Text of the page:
Painted portrait of second President of the United States John Adams.

John Adams

(1735 - 1826)

By 1765 John Adams had earned considerable renown as a lawyer, electing to defend both John Hancock, against accusations of smuggling, and Thomas Preston, the British officer in charge during the Boston Massacre. Later, he drafted the Massachusetts Constitution in 1780, signed of the Treaty of Paris in 1783, served as the first American ambassador to the Court of St. James in 1785, was elected the first vice president in 1789, and became the second U.S. president in 1797. Benjamin Rush wrote of Adams, “Every member of Congress in 1776 acknowledged him to be the first man in the House.”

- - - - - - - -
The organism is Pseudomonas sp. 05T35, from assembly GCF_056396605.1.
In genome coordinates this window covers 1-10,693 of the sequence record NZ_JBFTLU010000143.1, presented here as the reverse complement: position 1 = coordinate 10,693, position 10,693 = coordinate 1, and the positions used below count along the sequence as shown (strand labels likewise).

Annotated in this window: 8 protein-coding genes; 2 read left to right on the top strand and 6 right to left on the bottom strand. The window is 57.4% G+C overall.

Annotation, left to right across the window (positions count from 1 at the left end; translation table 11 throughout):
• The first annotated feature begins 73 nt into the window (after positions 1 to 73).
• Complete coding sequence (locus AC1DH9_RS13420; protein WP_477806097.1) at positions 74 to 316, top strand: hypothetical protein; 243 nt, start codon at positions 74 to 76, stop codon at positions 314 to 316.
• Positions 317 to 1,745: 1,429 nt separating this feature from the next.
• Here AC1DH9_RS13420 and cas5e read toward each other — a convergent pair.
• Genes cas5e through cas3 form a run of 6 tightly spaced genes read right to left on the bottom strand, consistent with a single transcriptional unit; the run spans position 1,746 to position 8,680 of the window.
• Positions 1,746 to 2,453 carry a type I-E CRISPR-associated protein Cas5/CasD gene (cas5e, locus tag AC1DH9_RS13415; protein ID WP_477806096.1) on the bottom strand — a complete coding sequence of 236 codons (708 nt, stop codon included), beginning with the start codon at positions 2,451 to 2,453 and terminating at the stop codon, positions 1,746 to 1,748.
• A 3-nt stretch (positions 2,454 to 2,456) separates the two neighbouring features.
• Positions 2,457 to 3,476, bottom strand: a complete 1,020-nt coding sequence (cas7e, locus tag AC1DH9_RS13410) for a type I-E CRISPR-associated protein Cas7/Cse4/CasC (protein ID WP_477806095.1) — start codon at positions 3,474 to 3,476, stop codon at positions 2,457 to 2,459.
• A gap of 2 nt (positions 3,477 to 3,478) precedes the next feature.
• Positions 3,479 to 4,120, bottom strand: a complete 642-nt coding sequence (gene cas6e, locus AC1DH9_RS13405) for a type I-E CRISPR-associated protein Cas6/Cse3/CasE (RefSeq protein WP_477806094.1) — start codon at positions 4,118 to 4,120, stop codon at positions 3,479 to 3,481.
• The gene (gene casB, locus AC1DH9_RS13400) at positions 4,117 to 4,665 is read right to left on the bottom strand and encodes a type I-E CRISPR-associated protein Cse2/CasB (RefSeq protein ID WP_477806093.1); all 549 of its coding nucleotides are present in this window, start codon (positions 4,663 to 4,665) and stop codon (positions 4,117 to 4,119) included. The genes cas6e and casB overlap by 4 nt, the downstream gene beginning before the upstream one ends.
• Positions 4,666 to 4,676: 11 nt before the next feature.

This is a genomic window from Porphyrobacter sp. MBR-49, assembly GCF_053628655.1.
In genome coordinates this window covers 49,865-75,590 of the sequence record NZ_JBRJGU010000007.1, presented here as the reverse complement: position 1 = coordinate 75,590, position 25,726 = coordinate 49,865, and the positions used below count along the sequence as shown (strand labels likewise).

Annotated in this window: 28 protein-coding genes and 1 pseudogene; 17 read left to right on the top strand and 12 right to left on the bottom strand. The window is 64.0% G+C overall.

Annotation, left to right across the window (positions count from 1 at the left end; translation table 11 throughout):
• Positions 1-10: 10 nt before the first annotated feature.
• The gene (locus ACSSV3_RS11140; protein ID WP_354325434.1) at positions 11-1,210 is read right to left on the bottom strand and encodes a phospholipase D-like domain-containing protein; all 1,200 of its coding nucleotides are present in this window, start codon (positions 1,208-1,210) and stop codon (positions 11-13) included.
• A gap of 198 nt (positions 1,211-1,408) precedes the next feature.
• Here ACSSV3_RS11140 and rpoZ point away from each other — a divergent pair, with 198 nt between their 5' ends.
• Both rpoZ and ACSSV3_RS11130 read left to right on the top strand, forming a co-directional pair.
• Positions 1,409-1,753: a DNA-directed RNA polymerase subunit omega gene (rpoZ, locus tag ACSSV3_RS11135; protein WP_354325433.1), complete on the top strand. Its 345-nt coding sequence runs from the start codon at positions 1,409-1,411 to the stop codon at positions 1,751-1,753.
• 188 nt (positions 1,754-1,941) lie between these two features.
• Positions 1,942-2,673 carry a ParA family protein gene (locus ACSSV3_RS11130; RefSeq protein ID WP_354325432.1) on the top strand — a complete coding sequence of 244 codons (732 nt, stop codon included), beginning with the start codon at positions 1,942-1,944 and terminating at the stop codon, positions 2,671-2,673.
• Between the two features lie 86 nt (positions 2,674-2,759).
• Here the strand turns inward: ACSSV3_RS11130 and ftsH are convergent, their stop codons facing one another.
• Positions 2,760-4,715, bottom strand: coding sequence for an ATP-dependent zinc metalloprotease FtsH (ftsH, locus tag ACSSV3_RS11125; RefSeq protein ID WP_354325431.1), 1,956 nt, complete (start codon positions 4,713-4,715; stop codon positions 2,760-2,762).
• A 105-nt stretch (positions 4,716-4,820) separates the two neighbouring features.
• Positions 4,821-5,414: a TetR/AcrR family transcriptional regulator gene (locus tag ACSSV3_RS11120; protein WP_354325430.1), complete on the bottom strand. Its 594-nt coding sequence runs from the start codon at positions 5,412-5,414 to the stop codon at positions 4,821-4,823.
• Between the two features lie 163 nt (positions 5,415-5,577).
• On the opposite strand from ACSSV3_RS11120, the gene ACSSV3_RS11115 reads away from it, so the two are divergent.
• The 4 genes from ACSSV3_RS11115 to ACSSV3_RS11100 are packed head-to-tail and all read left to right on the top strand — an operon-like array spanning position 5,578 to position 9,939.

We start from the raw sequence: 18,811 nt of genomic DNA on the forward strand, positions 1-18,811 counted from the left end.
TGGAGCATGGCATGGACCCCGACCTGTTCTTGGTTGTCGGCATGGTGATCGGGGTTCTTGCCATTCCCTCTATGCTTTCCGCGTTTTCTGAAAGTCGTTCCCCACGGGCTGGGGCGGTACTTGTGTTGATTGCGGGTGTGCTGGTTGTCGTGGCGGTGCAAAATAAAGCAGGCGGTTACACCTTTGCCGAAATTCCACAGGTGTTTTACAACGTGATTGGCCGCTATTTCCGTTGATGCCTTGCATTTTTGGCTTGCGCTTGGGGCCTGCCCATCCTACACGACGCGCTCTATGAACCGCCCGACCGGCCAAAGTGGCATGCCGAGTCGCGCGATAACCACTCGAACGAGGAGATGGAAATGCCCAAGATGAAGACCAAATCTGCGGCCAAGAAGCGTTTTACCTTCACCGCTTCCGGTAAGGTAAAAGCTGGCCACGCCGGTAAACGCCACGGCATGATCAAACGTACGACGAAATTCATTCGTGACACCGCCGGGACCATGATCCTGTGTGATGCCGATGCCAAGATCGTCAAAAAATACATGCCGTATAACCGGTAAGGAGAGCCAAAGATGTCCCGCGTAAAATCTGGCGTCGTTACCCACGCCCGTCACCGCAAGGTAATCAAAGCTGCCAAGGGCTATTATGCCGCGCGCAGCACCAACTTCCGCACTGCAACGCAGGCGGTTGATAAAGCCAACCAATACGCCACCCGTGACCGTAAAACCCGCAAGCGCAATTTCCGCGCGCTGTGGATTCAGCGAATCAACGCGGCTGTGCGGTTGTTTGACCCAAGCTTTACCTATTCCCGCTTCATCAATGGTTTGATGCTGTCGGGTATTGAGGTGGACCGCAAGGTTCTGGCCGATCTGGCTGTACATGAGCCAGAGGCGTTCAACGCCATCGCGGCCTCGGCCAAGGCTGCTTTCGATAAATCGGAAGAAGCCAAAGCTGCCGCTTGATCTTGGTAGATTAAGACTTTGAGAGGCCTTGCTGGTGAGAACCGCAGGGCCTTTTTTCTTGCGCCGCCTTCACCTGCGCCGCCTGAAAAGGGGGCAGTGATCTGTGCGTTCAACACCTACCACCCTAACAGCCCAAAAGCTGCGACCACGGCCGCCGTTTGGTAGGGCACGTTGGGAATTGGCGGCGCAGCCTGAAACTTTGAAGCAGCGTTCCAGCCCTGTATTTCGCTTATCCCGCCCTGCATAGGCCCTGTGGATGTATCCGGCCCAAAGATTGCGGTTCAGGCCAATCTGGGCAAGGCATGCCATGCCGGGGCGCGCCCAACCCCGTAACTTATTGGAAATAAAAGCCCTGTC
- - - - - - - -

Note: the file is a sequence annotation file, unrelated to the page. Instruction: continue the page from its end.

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Miscellany

In September 1776, fearing illness from night air, John Adams asked Benjamin Franklin to close the window of their room in a New Jersey inn. “I believe you are not acquainted with my Theory of Colds,” Franklin responded, launching into “a harangue upon air and cold and respiration and perspiration” in favor of leaving windows open. “I was so much amused,” Adams wrote in his journal, “that I soon fell asleep and left him and his philosophy together.”

Fear is the foundation of most governments. 

—John Adams, 1776

Miscellany

For publishing an editorial critical of John Adams’ Federalist administration in 1798, Vermont congressman Matthew Lyon became the first U.S. citizen tried under the Sedition Act. He was fined $1,000 and sentenced to four months in federal jail. He ran his reelection campaign from prison, winning by a two-to-one margin. He resumed his post upon release.

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